The creatures in Alison Brady’s portraits escaped from an Ambien dream and are hanging around the house, scaring the cat.

Alison Brady has been featured in exhibitions with Massimo Audiello, Kirkland Arts Center, Kopeikin Gallery, BAM, Prague Biennale, Randall Scott Gallery, Woom Gallery, and the House of Campari among others.

Brady was named one of the top emerging artists to watch by the Saatchi Gallery and is included in the permanent collections of Elton John and the West Collection.

Her show, “sincerely yours” is on view at housprojects gallery through October 22, 2011.

All images © copyright the artist, all rights reserved.


When we interviewed you two years ago, you described your photographs as representing, “the unnerved feeling one gets when the familiar turns alien and frightening.” I love that explanation. These images are definitely unnerving. Is this idea still guiding your work?

Alison Brady:

Yes, drawing an uncanny effect out of ordinary props/models/sets continues to be of interest to me. I think the visual possibilities with this concept have almost limitless potential.


How do you set up these shots?


I begin with a general visual idea but always leave plenty of room for experimentation. The variables of model/props/location tend to come together on their own organically so I don’t orchestrate these elements too rigidly.


Has your process evolved or changed over the years?


Not in any significant way, other than it getting more streamlined with practice and learning from trial and error.


I can see some common themes in your work—lumpy stockings, two-legged creatures, a mouth full of strings. Any sense of what attracts you to these ideas or images? Why do you come back to them?


I’m looking to create imagery that represents the stickier, darker corners of the subconscious mind—the parts we don’t like to revisit.  The odd visual themes recur in my work the way an unpleasant memory resurfaces, continually haunting you.

There were certainly some episodes from my childhood that subconsciously inspire elements of anxiety and fear in my work. For instance, in the house I was raised in, there was a hole in the wall at the bottom step of the staircase leading to my brothers’ and my bedrooms. My older brother would tell me a demon lived in the hole and that if I walked too slowly up the stairs, it would seize my legs and pull me into its lair. I was deathly afraid of that hole and would imagine a disfigured hand grabbing at my feet as I ran up the stairs each time.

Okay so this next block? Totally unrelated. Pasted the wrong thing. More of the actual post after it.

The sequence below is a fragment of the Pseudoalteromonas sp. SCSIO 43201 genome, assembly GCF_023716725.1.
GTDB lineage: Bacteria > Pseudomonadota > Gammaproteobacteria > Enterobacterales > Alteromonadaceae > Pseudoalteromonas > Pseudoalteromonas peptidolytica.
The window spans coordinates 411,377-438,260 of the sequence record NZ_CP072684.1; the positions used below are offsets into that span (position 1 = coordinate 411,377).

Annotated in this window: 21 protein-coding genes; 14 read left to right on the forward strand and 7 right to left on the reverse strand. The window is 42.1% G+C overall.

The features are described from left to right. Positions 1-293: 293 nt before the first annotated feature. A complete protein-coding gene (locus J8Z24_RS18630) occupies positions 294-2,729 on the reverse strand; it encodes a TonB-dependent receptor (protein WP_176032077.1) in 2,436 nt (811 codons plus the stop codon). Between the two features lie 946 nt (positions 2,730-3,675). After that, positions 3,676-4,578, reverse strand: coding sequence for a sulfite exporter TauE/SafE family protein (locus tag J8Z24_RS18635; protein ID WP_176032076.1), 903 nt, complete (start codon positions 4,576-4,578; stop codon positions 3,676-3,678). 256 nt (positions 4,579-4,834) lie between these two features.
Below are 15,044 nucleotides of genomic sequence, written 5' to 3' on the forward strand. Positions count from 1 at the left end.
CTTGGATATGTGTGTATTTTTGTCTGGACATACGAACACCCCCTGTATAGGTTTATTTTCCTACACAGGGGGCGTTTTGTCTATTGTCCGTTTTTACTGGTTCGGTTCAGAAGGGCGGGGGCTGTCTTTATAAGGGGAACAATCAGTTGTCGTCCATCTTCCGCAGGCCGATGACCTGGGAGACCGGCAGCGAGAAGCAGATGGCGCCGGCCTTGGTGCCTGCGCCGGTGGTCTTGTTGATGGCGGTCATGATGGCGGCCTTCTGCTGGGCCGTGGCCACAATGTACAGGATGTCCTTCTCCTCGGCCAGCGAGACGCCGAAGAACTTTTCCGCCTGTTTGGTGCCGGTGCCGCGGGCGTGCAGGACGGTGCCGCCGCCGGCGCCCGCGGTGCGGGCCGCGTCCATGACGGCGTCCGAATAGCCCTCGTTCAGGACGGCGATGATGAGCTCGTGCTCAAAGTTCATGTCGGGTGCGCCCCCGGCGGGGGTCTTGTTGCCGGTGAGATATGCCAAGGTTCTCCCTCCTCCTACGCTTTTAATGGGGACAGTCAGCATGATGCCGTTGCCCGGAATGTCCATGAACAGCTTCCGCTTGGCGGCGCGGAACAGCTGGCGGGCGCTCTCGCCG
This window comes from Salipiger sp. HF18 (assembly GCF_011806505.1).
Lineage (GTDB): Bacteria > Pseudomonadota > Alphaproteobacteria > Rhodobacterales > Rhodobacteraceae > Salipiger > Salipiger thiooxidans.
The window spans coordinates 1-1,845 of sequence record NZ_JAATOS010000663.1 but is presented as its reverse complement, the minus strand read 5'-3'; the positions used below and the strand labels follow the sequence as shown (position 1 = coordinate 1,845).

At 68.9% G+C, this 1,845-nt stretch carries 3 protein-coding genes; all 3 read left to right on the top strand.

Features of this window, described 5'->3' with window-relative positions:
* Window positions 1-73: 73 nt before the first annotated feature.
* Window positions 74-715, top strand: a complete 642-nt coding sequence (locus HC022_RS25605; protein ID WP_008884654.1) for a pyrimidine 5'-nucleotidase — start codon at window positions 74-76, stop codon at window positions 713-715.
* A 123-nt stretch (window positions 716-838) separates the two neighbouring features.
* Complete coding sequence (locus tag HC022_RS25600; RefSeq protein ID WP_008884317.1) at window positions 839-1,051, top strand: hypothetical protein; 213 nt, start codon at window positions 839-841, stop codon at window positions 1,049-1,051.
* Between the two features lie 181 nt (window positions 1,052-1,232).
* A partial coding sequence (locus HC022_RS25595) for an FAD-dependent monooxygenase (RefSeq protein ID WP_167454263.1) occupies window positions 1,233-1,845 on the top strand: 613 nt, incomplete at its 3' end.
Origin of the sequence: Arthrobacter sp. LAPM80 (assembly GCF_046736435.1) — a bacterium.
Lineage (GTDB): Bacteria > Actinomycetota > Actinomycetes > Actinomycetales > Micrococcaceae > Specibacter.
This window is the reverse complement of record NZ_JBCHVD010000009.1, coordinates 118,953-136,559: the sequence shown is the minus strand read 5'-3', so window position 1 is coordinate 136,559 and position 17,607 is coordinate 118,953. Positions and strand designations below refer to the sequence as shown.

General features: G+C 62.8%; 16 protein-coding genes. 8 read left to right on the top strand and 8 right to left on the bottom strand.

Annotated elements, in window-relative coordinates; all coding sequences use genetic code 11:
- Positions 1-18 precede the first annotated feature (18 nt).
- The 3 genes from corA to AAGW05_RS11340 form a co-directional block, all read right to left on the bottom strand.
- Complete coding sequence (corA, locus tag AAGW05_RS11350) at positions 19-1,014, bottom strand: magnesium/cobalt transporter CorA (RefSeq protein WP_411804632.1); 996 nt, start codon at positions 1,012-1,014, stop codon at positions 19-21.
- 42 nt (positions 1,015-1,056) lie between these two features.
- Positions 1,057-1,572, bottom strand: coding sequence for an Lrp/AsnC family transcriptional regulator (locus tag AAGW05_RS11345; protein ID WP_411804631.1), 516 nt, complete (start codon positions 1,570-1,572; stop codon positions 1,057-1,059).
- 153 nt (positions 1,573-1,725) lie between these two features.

I read that this particular series of images is an exploration of trauma. What about trauma is interesting to you? Could these images be cathartic, or is the trauma locked in?


I am interested in the idea of trauma in the sense that it is an emotional reflection of something distressing that happened in the past and can be somewhat buried… to the point that even the traumatized person is unaware of the gravity of his or her state of shock. Often the conscious mind is unaware of parts of the unconscious that inform it—in dreams or other mind states these parts present themselves in a different and unfamiliar language than what we’re used to. But I think this new series has more to do with the contradictions of social and psychological/private selves. As Georges Bataille said, “Truth only has one face, that of violent contradiction.”

I find the idea of projection very interesting; everyone is projecting their own longing, values, judgments, and feelings onto their surroundings and themselves. In doing so it becomes clear that the line between our external and internal selves is blurred at best. In addressing this disparity between our “selves” in my imagery, I think that the process has been cathartic.


TMN Editor Nicole Pasulka believes she could beat a lie detector. When she sits in a chair she almost never puts her feet on the floor. Even though she likes the internet a lot, she is convinced that people will always read magazines and she is secretly building one in her basement. More by Nicole Pasulka